Les Kondo strikes again

Ethics Commission executive director Les Kondo will likely have an even bigger target on his back with state legislators after he shot down a posh dinner well-heeled special interests planned for Hawai‘i lawmakers attending the National Conference of State Legislators in San Antonio.

According to the Hawaii Reporter, the event was cancelled after Kondo advised hosts that the value of the meal exceeded the $25 limit set by the ethics law on what legislators can accept.

Sponsors of the dinner included the Hawaii Chamber of Commerce, Outrigger Enterprises, Hawaii Medical Services Association, Island Insurance, Coca Cola and the law firm of Goodsill Anderson Quinn & Stifel.

Lawmakers will no doubt be furious, as they were earlier in the year when a similar determination by Kondo kept them away from a dinner sponsored by a prominent Democratic power broker.

They tried during this year’s session to counter the Ethics Commission’s tough stand by passing a bill that would have allowed legislators and other state employees to freely accept and even solicit meals, travel and other gifts worth up to $200 from special interests seeking to influence them.

Kondo deserves credit for standing firm in enforcing laws protecting the public against the buying and selling of official influence. Wealthy private interests shouldn’t be able to use expensive freebies to gather and indoctrinate lawmakers in a way ordinary citizens can’t.

Some legislators are clearly gunning for Kondo — they barely allowed him to speak at one House Judiciary Committee hearing — but hopefully ethics commissioners will resist the pressure and back him up like the Campaign Spending Commission did with Bob Watada a decade ago.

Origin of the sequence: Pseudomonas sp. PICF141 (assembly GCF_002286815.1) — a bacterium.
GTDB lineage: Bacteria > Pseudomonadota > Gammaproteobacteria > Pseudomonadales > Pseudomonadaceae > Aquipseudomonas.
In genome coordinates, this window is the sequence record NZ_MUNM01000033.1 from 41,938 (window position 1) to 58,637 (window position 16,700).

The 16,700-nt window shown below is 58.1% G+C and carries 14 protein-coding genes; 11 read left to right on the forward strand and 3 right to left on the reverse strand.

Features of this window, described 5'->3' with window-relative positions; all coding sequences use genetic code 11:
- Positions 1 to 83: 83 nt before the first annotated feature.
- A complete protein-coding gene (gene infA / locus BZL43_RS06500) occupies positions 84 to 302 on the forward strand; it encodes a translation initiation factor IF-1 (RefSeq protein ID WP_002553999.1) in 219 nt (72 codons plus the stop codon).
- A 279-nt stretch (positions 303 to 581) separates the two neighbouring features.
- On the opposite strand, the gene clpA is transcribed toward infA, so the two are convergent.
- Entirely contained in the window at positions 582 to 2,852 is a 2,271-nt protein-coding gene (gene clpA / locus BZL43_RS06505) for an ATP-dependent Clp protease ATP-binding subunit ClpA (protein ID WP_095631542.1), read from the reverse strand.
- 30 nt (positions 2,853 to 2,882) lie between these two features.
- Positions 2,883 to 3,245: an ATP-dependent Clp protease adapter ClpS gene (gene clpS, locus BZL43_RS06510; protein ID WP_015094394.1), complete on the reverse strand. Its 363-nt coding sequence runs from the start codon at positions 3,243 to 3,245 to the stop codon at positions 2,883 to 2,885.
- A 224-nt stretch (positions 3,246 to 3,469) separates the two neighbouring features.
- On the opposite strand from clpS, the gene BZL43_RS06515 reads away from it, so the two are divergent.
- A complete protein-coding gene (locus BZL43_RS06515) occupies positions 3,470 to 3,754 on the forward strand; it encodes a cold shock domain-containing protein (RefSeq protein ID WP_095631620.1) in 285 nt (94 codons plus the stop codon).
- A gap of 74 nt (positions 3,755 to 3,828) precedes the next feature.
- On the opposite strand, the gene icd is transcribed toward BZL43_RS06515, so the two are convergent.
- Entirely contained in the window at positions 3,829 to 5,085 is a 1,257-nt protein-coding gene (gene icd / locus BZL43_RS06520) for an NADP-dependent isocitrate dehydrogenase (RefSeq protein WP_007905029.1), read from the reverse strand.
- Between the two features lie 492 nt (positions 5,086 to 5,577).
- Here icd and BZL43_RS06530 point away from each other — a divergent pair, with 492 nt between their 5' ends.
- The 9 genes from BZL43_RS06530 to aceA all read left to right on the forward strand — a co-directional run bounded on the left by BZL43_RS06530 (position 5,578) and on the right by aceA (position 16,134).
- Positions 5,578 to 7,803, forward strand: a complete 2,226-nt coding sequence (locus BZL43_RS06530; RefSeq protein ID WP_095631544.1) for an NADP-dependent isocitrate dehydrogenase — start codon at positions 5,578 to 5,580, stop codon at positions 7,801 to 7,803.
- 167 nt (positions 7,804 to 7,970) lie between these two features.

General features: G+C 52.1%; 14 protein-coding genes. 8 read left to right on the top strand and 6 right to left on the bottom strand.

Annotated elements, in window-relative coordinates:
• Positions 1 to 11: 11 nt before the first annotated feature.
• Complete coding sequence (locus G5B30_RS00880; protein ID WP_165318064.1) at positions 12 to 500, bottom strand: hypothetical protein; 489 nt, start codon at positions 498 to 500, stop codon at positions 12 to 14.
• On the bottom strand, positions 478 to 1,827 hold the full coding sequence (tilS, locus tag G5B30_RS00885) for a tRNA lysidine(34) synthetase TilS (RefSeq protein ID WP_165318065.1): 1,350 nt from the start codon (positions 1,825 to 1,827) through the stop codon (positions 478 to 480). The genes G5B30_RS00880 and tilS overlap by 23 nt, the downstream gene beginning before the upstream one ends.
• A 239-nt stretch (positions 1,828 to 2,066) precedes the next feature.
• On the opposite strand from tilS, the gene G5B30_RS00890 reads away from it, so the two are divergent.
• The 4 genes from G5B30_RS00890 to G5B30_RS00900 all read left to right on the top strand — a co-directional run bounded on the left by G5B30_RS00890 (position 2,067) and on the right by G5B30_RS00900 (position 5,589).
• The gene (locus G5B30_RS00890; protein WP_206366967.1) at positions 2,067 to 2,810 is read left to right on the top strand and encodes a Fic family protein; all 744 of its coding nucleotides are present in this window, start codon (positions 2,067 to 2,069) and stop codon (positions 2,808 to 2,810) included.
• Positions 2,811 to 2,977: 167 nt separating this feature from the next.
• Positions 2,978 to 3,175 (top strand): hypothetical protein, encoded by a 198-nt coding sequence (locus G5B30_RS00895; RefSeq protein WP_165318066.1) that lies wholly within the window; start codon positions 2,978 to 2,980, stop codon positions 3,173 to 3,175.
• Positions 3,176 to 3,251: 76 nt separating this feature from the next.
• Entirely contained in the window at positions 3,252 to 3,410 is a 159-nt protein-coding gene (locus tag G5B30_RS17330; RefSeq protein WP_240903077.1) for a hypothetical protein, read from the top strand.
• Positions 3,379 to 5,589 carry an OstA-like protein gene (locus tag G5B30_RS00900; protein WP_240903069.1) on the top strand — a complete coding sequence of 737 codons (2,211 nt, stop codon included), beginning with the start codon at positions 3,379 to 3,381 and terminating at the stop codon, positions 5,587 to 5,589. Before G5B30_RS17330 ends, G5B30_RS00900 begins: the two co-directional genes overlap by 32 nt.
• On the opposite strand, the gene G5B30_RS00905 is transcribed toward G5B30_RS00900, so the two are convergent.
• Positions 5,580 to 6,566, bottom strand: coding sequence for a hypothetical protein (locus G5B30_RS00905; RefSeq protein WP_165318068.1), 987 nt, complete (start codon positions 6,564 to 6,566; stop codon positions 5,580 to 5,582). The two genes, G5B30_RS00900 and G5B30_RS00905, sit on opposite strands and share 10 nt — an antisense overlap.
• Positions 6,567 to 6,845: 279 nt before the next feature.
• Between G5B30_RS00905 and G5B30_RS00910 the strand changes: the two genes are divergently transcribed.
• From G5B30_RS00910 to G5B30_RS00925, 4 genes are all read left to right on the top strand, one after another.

If they do, Kondo and the commission have the potential to give a backbone to loosely applied ethics rules in the same way Watada did with campaign fundraising.

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13 Comments on “Les Kondo strikes again”

  1. Dave Smith Says:

    If the lawmakers consider the opportunity to meet with the special interests so valuable (assuming they don’t get enough of that during the legislative session), why don’t they pay for the dinner (or at least the cost minus $25) themselves?

  2. Richard Gozinya Says:

    You guys are so cynical. It’s clear to me that the Hawaii Chamber of Commerce, Outrigger Enterprises, Hawaii Medical Services Association, Island Insurance, Coca Cola and the law firm of Goodsill Anderson Quinn & Stifel just love to spend quality time with their politico buddies.

    I mean, these firms have no interest in, say, influencing legislation, do they?

  3. Capitol -ist/WassupDoc Says:


    I urge you to understand that not all policy advocates represent monied interests. However, many of us are being treated as if we are tossing money around buying votes.

    Task forces, working groups & advisory committees filled with experts on issues as diverse as early childhood education, pedestrian and bike safety, greenhouse gas eemissions, food safety, elder care, and dozens of other topics have provided legislators with information and legislative proposals over the years.

    Yes, I understand your concerns about the spending lots of money to get legislators’ attention; however, forcing us off the task forces, working groups & advisory committees doesn’t make sense if we are no longer allowed to advocate before decision-makers because the subject had been on the recommendations list – and we have the expertise.

    What would you suggest as an alternative given the financial constraints state agencies face in hiring new employees to do the research or in issuing consultant contracts?